How can Smoking Affect Eye Health?
April 1, 2013
For smokers, barely a day goes by that someone doesn’t mention a reason you should quit. While you may understand how smoking affects your overall physical and financial well being, you may not know that smoking also wreaks major devastation on your eye health. For just as many reasons why your medical doctor encourages you to quit, so does your doctor of optometry.
Your chance of developing cataracts, where the lenses of your eye become cloudy or obscured, in your lifetime is significant. Smokers face double the risk of developing cataracts, and often do so much earlier in life than their non-smoking counterparts. Cataract treatment generally requires surgery to correct.
Age-Related Macular Degeneration
Age-Related Macular Degeneration (ARMD) occurs when debris called “drusen” builds up in the central part of the retina, or the Macula. The result is that the central part of your vision begins to fade away. ARMD can result in blindness and smokers expose themselves to three to four times higher risk of developing ARMD. There is currently no cure and doctors of optometry can only try to prevent its progression.
As you age, your eyes generally produce less tears, especially for post-menopausal females. Smokers suffer twice as much from this condition as non-smokers. This condition causes redness and irritation in eyes and can be very detrimental to your comfort and vision.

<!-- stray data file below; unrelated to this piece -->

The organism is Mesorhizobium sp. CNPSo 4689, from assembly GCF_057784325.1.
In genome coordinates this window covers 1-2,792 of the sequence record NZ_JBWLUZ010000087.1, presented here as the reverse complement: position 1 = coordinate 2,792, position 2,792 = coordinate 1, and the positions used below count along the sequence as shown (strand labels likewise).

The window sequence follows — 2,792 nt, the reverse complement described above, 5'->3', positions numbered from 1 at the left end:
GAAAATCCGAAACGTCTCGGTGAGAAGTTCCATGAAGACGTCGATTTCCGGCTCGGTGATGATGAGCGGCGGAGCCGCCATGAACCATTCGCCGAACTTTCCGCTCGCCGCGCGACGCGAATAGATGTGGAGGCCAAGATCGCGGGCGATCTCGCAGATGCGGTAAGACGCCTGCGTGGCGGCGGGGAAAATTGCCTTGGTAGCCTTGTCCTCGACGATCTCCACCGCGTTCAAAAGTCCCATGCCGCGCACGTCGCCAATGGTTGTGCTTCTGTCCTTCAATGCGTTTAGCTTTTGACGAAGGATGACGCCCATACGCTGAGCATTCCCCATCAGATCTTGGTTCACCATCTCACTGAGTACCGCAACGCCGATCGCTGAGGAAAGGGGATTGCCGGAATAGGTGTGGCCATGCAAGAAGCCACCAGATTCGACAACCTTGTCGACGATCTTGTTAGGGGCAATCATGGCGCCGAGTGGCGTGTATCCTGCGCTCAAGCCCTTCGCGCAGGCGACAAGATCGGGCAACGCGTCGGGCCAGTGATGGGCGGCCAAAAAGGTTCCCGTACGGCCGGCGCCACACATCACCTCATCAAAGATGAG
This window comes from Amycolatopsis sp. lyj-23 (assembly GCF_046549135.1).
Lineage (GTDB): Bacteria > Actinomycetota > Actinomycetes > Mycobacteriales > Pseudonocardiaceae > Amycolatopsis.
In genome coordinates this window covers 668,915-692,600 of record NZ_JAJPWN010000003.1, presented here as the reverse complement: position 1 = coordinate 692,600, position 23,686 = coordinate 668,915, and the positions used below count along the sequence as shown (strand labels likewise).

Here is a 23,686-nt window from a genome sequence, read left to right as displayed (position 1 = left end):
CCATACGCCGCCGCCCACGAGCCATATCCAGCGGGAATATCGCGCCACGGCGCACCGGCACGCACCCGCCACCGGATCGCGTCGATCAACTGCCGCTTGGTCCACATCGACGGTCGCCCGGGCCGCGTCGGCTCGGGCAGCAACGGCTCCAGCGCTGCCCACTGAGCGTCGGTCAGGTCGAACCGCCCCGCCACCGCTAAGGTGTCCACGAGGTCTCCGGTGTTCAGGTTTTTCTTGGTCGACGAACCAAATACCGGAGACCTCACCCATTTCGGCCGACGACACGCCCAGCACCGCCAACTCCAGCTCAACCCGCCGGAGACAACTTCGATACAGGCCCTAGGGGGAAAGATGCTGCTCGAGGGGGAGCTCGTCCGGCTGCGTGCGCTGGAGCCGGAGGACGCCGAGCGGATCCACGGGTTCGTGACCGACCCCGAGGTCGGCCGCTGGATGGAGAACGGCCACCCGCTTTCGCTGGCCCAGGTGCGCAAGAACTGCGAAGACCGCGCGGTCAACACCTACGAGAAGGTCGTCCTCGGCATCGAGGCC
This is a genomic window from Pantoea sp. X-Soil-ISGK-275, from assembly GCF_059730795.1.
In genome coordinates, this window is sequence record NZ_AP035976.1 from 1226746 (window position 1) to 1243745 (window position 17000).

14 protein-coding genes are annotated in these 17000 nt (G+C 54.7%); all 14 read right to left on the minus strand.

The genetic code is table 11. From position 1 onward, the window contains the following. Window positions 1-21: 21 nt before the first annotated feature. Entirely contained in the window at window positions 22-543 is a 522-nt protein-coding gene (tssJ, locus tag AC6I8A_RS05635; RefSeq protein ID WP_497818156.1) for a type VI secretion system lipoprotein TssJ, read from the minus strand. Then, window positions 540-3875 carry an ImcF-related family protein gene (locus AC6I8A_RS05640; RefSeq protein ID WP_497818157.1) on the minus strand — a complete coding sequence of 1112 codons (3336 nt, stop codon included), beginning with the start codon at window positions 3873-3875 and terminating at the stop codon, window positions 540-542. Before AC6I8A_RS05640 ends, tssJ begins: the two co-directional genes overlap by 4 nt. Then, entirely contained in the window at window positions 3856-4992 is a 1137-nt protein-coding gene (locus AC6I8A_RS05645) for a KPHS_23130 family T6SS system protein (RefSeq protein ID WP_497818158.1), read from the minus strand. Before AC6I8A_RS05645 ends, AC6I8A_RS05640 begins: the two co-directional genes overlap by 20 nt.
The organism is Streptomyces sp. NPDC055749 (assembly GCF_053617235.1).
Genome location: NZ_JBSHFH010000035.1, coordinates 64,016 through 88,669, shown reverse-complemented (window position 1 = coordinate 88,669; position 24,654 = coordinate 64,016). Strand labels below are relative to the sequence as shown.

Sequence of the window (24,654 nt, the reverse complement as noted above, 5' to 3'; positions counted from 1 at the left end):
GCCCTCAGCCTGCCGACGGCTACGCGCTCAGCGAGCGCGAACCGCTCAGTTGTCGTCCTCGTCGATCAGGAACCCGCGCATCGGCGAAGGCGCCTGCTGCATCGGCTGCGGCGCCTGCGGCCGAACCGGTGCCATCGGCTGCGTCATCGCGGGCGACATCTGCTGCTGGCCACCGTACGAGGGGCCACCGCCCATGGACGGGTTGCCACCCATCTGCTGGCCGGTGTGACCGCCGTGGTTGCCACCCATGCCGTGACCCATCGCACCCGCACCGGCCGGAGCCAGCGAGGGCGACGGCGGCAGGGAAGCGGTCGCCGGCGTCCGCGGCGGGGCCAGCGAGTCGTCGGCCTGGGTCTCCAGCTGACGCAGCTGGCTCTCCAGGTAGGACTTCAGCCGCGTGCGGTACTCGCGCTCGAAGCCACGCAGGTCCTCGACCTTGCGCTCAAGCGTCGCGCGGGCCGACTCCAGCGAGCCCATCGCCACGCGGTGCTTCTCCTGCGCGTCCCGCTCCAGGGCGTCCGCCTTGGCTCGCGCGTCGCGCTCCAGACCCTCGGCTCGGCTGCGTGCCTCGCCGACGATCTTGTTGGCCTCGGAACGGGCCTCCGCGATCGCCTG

One side effect of thyroid disease is called Graves Opthamology. In this symptom, an overactive thyroid causes the muscles and tissues of the eye to swell dramatically. The result can be distended or protruding eyeballs that require immediate intervention to protect your vision. Smoking makes these possible symptoms much more likely for people also battling thyroid disease.
Optic Nerve Damage and Retinopathy
Smoking causes a number of terrible things to happen to your arteries and veins. This occurs all throughout the body, including the eyes. Rising pressure in eye vessels can cause glaucoma and optic nerve damage, both very serious conditions that can steal your sight.
The list of negative effects of smoking upon your vision could go on and on. The good news is that quitting allows your body to reverse some damage and heal itself, and the more often you try to quit, the more likely you will be successful in quitting. For more information on smoking and your vision, please consult your doctor of optometry.